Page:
It’s an excellent read. Below gives you a few insights into what it covers.
Africa is forging a growth economy that is both sustained and widespread. It’s doing so not so much because of natural resources, or aid, or the Chinese. (though these are all topics mentioned in the book) Rather it is doing so because of internal drivers like better education, communication and governance. Africa is succeeding because Africans, and especially the African companies, are making it succeed.
2) Why is Africa so misunderstood as an investment opportunity and what can African countries do to correct this?
As we come into 2014, there are probably as many people over-estimating the opportunity as under-estimating it. For about a decade, great businesses in Africa fought an uphill battle to get global corporations and investors to see the emerging growth story. In some corners, and especially in the US, that’s still the case. In other areas of the world, like China and the UK, many are aware of Africa’s rapid growth. Here, the real risk is that companies and investors will anticipate that returns will come quickly or without a substantial alteration of their business model. Both views are misguided.
I find it remarkable how few successful African CEOs are on the global business stage. These are daring, capable business leaders pursuing opportunities on a scale unseen since the likes of Rockefeller and Carnegie. Speaking with them (or reading their views in Success in Africa and elsewhere), you can learn a lot about what it takes to win in Africa, and around the world.
3) In researching the book, which companies and CEOs impressed you the most, and why?
In the book as in my work, I sought out business leaders who were running productive, innovative enterprises capable of competing on a global scale (even if some are start-ups today). I avoided rent-seekers or companies that grow solely by virtue of ties to government.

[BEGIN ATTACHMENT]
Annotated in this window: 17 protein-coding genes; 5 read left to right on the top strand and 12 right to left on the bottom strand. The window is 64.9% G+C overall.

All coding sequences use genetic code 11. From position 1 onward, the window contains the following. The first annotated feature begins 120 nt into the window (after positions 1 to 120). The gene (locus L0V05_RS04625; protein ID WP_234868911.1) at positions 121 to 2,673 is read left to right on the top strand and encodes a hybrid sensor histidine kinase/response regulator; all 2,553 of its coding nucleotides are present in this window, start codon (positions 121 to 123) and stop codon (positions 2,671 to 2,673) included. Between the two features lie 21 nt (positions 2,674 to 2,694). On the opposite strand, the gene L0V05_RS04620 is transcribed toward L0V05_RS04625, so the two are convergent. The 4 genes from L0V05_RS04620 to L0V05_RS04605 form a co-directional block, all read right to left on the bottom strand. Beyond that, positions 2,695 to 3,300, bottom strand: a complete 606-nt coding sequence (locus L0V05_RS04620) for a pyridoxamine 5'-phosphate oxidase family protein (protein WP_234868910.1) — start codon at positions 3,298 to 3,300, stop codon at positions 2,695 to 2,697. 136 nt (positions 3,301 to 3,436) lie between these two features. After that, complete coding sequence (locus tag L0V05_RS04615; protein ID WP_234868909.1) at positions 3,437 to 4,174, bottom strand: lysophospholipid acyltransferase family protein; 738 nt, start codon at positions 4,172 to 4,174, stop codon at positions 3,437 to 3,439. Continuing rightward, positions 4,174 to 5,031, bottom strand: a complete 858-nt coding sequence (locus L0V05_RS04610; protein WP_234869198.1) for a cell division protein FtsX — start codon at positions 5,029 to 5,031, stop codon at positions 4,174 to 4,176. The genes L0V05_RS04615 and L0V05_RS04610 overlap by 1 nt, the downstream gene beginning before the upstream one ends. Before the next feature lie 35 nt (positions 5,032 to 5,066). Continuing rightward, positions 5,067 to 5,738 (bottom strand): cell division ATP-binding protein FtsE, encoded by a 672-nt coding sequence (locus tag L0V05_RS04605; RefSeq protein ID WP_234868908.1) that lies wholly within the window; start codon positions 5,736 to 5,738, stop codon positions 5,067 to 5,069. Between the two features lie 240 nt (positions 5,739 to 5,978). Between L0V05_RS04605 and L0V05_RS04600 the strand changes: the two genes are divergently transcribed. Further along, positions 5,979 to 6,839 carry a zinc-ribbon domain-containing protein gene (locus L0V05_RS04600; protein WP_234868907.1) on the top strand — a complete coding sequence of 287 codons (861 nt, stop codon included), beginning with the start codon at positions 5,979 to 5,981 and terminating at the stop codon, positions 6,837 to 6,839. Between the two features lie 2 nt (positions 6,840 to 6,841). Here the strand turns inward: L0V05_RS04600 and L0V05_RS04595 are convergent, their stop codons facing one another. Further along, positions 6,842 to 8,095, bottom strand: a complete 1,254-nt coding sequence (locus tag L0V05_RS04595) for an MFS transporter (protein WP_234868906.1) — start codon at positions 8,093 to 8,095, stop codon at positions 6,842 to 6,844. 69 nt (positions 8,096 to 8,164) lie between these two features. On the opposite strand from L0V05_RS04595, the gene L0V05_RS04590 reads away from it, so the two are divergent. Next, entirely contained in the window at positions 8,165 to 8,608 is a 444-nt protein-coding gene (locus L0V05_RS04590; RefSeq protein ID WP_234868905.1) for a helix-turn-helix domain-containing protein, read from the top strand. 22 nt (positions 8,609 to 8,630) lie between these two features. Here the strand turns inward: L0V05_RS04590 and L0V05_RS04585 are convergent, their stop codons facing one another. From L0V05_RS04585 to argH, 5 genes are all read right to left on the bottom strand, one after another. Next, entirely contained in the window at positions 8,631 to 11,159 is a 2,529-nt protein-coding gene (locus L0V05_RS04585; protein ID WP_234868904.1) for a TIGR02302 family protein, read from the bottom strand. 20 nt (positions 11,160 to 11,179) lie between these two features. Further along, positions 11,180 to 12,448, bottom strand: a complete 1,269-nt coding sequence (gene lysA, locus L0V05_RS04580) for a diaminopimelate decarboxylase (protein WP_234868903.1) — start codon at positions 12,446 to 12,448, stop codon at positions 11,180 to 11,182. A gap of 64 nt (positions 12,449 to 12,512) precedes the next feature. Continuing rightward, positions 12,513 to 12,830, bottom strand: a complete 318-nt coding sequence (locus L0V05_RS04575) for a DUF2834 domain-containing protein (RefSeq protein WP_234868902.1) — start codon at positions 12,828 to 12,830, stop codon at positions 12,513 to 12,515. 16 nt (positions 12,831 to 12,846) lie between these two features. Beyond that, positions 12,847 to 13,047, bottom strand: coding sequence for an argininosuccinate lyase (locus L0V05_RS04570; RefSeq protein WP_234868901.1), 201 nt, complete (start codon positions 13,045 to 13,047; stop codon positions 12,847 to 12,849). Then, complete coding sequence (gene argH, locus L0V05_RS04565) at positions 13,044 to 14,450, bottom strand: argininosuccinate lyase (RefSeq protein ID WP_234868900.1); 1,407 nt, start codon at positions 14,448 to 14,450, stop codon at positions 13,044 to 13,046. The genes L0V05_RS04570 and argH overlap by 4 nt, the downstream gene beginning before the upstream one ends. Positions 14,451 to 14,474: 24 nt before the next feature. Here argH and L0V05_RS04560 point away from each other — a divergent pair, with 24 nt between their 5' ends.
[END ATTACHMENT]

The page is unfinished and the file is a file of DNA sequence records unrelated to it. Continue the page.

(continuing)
I was also drawn to companies that are delivering social wealth in one form or another – not because they are a charity, but because that is the path to commercial success in Africa over the long term.
4) If we asked you to pick three countries in Africa where you thought there were significant business opportunities for investors, which would you pick, and why?
The specific countries today will be different than tomorrow, but the fundamentals will be the same. Sound macoeconomic policy of course, but beyond that countries that are pursuing a sound education policy and supporting those minds with strong infrastructure planning.
Finally, size matters. There are a lot of small countries getting their internal policies right, but if regional integration is not achieved, most corporations and investors will bypass them.
Success in Africa describes five traits common among the business leaders succeeding in frontier markets around the world, including Africa. I’ll focus on just the first of there, an appetite for uncertainty.
Most business leaders can manage risk, because it has known probabilities. It’s an actuarial calculation. Uncertainty is different, in that you cannot foresee the conditions in which you’ll be operating.
That takes a special kind of business leader, usually an entrepreneur or a someone who has an entrepreneur’s spirit, even if she is leading a company centuries old. Neville Isdell at Coke and Jeff Immelt at GE both have that spirit (and both cut their teeth in frontier markets before becoming CEO).
James Mwangi at Kenya’s Equity Bank and Funke Opeke at Nigeria’s MainOne do as well. All these men and women have more than a tolerance for uncertainty; they have an appetite for it. That’s one of the traits that marks winners across Africa.
Jonathan Berman is a senior fellow at Columbia University’s Vale Center and senior advisor to Dalberg, a strategic advisory firm focused on frontier markets with ten offices worldwide. He previously served as partner and director of Dalberg’s corporate practice. Follow him at: @jonathan_berman or take a look here.